It doesn’t matter at what point in the year performance reviews take place, they always seem to take everyone by surprise – managers and their team members alike.
There is always a scramble to gather the data to support an individual’s rating.
For all the performance calibration meetings that I have been involved in, the focus is always on tearing people down, on the frustrations of a project, on the reason why we should rate someone lower.
What if we flipped it?
What if we talked people up – literally?
After all, a performance year is just that, it is the measure of someone’s performance over the past year, not just the things we can remember that happened in the last few weeks or months.
To ensure the best outcome for you, you need to provide your manager (or whomever it is who will be speaking on your behalf), with all the evidence they need to make your case. The outcome of this meeting will determine any bonus that you are eligible for as well as a potential pay rise.
Don’t leave money on the table.
Build this into your routine
Whether you do this daily, weekly or monthly it doesn’t matter, just make a point of regularly updating your records.
Find a “trigger” for you to complete it and make this a regular feature of your day. I have a daily reminder in my to-do list (Todoist* if you were wondering) where I just write down one win for the day which invariably leads me into writing a couple of sentences about why I chose that particular accomplishment.
Some of them are small things like, I walked 10,000 steps when I didn’t feel like it. Others are bigger, such as signing a new client or completing an update to my website. It doesn’t matter how big or how small, just build the habit of capturing your wins.
Keep all of your notes in the same place
When it comes to end of year review time the last thing you want to be doing is looking through paper notebooks, online notebook or scraps of paper to prepare. Cut your preparation time by at least half by storing everything in one place. I go “old skool” on this one and use a paper based planner whose sole purpose is to capture my “wins”.
You could also use online notebooks such as Evernote or MS One Note.
A former colleague of mine used to keep a “brag file” (his words not mine!). This was a lever arch file that contained print outs of all the emails that he had received from people whom he had worked with, praising his efforts. Not only was this a great tool to pull out come appraisal time, it’s a great thing to look at when you are having an off day.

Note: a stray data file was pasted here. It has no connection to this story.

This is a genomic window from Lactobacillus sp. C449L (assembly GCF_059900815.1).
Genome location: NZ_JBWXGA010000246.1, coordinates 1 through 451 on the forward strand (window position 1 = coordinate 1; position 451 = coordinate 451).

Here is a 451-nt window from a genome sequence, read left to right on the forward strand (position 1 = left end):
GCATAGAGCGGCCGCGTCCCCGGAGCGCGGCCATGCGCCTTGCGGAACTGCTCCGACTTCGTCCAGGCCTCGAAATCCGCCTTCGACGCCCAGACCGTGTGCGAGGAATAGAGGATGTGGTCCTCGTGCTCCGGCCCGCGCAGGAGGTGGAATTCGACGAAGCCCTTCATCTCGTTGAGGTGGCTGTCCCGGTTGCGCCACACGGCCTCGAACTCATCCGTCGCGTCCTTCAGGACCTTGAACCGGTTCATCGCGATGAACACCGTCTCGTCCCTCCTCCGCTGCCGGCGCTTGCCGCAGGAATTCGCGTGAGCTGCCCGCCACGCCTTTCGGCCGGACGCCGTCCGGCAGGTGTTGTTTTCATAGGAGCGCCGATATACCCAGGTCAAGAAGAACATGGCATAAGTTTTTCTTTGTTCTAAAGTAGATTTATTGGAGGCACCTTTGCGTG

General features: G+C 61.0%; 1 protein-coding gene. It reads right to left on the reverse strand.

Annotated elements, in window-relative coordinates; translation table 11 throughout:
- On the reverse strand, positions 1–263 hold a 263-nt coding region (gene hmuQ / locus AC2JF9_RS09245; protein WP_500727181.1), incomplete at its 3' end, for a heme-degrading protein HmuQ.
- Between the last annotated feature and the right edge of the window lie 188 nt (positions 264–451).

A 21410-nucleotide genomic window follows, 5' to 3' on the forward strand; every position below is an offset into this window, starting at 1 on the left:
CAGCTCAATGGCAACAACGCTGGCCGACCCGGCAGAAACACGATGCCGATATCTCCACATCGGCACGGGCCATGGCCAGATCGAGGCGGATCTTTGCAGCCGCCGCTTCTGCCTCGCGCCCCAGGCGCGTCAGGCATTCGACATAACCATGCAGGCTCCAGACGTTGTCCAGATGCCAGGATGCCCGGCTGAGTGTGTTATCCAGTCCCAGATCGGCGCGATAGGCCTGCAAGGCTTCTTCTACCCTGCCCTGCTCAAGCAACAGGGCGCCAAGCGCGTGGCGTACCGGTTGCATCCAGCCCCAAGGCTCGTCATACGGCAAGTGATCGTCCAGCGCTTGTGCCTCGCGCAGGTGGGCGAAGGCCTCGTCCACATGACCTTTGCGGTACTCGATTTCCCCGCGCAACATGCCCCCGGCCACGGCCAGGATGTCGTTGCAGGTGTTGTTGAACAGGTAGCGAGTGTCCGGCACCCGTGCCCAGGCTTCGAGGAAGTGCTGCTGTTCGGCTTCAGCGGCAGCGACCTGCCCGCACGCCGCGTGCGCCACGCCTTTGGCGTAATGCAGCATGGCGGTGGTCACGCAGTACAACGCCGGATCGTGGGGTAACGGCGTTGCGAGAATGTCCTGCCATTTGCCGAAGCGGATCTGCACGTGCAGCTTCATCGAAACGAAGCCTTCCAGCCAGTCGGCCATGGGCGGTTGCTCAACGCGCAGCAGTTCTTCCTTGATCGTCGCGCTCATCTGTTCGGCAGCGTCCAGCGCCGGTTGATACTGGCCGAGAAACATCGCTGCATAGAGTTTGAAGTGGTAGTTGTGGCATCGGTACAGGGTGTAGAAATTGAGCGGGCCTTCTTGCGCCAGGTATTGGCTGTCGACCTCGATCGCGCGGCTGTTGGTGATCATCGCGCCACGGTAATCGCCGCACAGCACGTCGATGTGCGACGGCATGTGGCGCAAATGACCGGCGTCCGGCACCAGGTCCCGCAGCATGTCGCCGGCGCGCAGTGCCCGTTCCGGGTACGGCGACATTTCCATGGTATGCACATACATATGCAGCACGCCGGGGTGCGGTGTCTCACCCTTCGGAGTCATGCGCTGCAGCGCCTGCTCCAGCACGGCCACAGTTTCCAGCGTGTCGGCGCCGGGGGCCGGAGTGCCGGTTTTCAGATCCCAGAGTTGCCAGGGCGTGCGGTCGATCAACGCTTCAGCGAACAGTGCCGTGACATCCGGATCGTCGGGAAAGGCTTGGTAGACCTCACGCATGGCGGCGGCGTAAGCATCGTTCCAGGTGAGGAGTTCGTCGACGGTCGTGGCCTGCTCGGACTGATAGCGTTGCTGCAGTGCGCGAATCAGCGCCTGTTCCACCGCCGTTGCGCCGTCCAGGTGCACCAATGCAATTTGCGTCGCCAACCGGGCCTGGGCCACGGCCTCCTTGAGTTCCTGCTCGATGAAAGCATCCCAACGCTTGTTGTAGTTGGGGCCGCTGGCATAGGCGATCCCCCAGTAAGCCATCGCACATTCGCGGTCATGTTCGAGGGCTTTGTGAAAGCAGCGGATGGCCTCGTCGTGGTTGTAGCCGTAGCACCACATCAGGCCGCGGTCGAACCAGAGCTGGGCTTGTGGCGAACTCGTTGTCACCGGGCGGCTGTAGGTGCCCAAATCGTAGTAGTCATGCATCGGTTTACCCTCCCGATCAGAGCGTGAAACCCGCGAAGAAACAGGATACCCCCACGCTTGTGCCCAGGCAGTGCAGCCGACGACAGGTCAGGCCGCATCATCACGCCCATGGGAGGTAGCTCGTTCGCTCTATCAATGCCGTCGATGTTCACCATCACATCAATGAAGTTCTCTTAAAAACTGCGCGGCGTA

This also encouraged him to write glowing emails to people he considered to be rockstars, thereby widening the circle of positivity.
Track your progress
Talking of off days, if you are feeling particularly unproductive or find that a project is not moving forward at the pace in which you had anticipated, go and have a read through your appraisal journal.
This will show you just how far you have come. You might find the initial kernel of an idea that has now become a reality.
Always be “Interview Ready”
One of the first exercises I get new clients to complete is to identify all of their achievements. This can often be a slow exercise because clients have to really dig deep into their history to try and remember exactly what it was that they actually did.
A common response is “I was just doing my job”. I hear you, but what did that involve exactly? What was the outcome? Having an appraisal file can quickly get you started on this exercise and once you start with a few ideas, the floodgates will open and the examples will come pouring out.
Do you have an appraisal journal? Are you now thinking about starting one? Let me know in the comments how you are going to store all of your information that you can pull out at a moments notice. Good luck!
* Affiliate link. Use this link to get two free months of the Pro plan. If you go ahead and purchase a yearly subscription to the Pro plan at any time during or after the trial, I’ll earn a reward of two months of the Pro plan.